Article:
Government plans to change workplace law are a license for rogue bosses to let safety standards fall.
National not-for-profit group the Association of Personal Injury Lawyers (APIL) is lobbying for a Government amendment to the Enterprise and Regulatory Reform Bill to be dropped as it is debated in the House of Lords today.
“The Government is trying to overturn 100 years of legal procedure by making the injured worker have to provide all the evidence to prove that the employer who’s injured him was at fault,” explained APIL president Karl Tonks, who specialises in employers’ liability cases. “This is grossly unfair as it tilts the playing field in favour of negligent bosses”.
“Employers always have the upper hand as they are the ones who control the workplace and the work equipment, and who hold all the information about what systems they have in place. The injured person, who has none of this knowledge at his fingertips will have to gather the evidence himself to prove his case and the odds will be completely stacked against him, where now the law is fair and looks after the vulnerable individual,” said Mr Tonks.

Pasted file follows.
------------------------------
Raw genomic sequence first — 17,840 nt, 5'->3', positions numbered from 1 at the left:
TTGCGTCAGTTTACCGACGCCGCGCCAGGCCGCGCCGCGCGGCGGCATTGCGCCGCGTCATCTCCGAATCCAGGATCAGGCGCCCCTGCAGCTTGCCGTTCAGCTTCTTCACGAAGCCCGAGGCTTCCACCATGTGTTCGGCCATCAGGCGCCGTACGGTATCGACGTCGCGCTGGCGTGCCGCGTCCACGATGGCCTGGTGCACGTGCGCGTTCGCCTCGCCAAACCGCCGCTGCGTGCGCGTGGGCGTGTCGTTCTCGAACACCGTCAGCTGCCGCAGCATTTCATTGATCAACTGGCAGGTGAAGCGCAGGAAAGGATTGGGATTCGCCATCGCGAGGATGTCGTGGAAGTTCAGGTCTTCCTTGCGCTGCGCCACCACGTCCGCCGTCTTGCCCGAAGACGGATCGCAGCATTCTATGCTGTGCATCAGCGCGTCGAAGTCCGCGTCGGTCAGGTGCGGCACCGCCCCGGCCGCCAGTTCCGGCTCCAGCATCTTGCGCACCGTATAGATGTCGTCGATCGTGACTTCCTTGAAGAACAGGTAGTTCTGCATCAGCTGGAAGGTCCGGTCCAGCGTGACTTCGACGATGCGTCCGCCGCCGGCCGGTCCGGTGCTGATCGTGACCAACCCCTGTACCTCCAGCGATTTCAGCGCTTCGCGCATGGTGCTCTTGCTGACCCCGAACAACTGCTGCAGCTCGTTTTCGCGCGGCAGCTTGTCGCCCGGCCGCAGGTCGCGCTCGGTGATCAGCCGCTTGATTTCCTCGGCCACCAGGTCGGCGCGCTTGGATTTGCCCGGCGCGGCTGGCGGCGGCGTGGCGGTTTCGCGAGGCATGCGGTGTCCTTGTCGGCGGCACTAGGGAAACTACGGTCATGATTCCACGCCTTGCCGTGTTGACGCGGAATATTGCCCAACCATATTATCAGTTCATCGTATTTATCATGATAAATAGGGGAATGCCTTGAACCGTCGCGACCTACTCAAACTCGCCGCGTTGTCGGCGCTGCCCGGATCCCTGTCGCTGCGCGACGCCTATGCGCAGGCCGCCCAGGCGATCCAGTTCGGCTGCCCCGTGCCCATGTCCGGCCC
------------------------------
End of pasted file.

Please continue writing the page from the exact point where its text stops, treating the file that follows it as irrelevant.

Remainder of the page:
“Many people will be put off altogether from making genuine claims for the compensation they may desperately need to get back on their feet, as the fight will be so difficult,” Tonks went on. “This is effectively a license for negligent employers to avoid their health and safety responsibilities. And, if the guilty party does not make proper recompense, the state will have to foot the bill for medical care and other support,” he added.
Mr Tonks estimates that the proposals would affect 70,000 cases in Great Britain.
“There were more than 111,000 workplace injuries in Britain between 2011 and 2012,” he said. “We certainly don’t want to see any more.”